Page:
Monday, May 15, 2006

Book Review: Help! Mom! Hollywood's in My Hamper

Katherine DeBrecht has done it again. Following up on the wildly successful Help! Mom! There are Liberals Under My Bed, she brings a hilarious sequel in Help! Mom! Hollywood's in My Hamper. Once again, DeBrecht takes aim at liberal elites and has them dead to rights in this amusing satire of celebrity worship and the cultural influnence that we allow them to have.
Jim Hummel again provides the illustrations for this book and his caricatures of the different celebrities are so good it's impossible not to guess who is being skewered.

The story involves Janie and Sam, two sisters who want to start a babysitting business to save money for a new bike. But they are also big fans of certain celebrity shows (along the lines of Entertainment Tonight or just about anything you see on E! Entertainment Network). Soon Janie and Sam start paying attention to what these celebrities have to say about fashion, manners, and other things and that's when everything goes awry.

This is a great book that parents can use with their kids to show them the dangers of celebrity worship and also to make them more aware of how the media attempts to influence culture and values. Best of all, Ms. DeBrecht presents her message with a humorous touch that makes the book easy to enjoy.

Here's hoping that there are more Help Mom! books to come to help parents equip their children to be more aware of the influences around them.

This book was provided to me by Word Ahead Publishing through Active Christian Media. No compensation was received for this review apart from the book.

Wednesday, May 03, 2006

Christian Carnival CXX

It's a privilege to once again host the Christian Carnival, the weekly roundup of some of the best writing in the Christian blogosphere. This week. we have posts on politics, life, church, economics, and much more. Here are this week's entries submitted for your consideration:

Do faith and politics mix? Northern 'burbs blog continues a series on this topic by examining how Christians need to be salt and light in political involvement.

Cross Blogging explores why protecting marriage is important to protecting parental rights.

Jack Yoest asks whether America is trending pro-life and what that might mean for marketers.

In Chickenhawk Christians, Laura at Pursuing Holiness ponders the war and how a Christian can support it.

Meanwhile, Imago Deo takes a Baptist Protester to task for speaking out against the war.

John Bambenek at Part-Time Pundit answers the question of how to reconcile disagreements with government policy with St. Peter's teaching on obedience to the government.

What is a blog? And how does it fit into the realms of good and evil? Shaun Nolan suggests that if blogging is to be worthwhile, it must enter into, and remain in, the sphere of that which is “true, honorable, right, pure, lovely, of good repute, excellent, and worthy of praise.”

Thoughts of a Gyrovague wonders whether we are losing the art of linguistics in a post entitled The Art of Persuasion.

Kneon has a sneak preview of upcoming Christian comic book special to be given away at comic book conventions.

A Penitent Blogger reflects on the need for Christ to be heard in a culture that doesn't want to listen.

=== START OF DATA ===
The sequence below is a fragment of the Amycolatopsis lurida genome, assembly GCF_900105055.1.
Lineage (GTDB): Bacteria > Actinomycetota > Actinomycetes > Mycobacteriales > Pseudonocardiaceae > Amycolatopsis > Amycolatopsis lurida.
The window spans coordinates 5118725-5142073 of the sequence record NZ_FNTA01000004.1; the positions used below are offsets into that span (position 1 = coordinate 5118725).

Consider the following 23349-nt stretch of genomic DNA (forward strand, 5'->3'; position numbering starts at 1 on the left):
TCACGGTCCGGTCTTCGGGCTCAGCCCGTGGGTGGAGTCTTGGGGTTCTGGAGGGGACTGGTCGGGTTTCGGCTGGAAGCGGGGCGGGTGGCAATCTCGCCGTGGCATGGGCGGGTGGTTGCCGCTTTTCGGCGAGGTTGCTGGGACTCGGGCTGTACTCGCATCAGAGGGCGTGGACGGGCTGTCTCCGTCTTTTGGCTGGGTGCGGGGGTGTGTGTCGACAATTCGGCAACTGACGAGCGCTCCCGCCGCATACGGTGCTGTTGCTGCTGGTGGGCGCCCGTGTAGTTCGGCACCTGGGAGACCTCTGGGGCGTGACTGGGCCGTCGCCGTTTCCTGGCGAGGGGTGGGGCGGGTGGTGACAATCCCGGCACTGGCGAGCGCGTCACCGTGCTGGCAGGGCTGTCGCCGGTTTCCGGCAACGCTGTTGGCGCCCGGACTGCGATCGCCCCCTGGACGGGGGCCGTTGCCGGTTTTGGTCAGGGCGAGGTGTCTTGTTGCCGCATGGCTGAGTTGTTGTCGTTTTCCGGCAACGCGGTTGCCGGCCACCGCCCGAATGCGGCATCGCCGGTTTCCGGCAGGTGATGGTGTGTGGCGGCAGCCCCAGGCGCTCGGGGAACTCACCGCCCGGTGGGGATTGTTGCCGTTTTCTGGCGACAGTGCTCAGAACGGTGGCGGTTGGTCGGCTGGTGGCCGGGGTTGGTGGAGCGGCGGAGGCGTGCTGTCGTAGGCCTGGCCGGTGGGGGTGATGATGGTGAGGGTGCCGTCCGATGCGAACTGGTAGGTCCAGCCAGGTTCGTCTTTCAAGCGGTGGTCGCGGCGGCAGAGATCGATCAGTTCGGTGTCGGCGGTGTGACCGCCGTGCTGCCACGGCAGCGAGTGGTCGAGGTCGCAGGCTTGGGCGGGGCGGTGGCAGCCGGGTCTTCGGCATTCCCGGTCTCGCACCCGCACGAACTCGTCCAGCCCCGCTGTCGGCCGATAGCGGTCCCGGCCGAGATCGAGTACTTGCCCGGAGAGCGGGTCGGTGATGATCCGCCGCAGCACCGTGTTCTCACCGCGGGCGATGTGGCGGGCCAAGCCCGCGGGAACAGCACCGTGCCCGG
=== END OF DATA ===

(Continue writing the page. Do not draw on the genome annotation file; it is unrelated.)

Kim from Life in a Shoe has a story about the preciousness of life in a post entitled Sarah.

Can faith and science co-exist? Thinking Christian examines whether belief in miracles is compatible with science.

Parableman tackles whether Intelligent Design is compatable with the laws of nature by examining the arguments of William Dembski.

Bruce at It Seems to Me... offers God and the Astronomers, a look at faith and science, specifically, the type of faith that scientific inquiry is likely to produce.

The Doctor Is In reflects on how the onslaught of modern medicine has prompted a decision to change in The Epiphany.

What should a church look like? According to Rev Bill, it should look like a biker wedding (and I'm inclined to agree with him).

Fresh from live blogging Together for the Gospel, Light Along the Journey looks at Two Ways a Pastor Must Die.

Crossroads looks back at history to answer the question of whether Control is Good?

In "Three Persons, One Substance" - Paradox or Solution, Kenny Pearce discusses the origin of this particular formulation of the Trinity, how much information it contains, and whether Protestants ought to regard it as a dogmatic definition, since the exact phrase does not appear in Scripture. In particular it discusses the question of whether the words 'person' and 'substance' in this formulation are intended to have their ordinary meanings, and analogous meaning, or no meaning at all.

Welcome to the Fallout has a three-way conversation about what went wrong with mankind and who's to blame in Hashing Out the Problem of Evil.

My God is not capable of lying; is yours? The doctrine of inerrancy, and why it matters, is the subject of this week's submission from The No Kool-Aid Zone.

Kehaar presents Count Your Blessings posted at Life Rebooted. This post had me thinking about the many ways that I have been blessed and should be more thankful than I am.

Sun and Shield has a review of Michael Wittmer's Michael Wittmer's book, Heaven is a Place on Earth: Why Everything You Do Matters to God.

That's all for this week's carnival. Thanks to everyone who contributed. Next week the carnival will be hosted by Something Epic.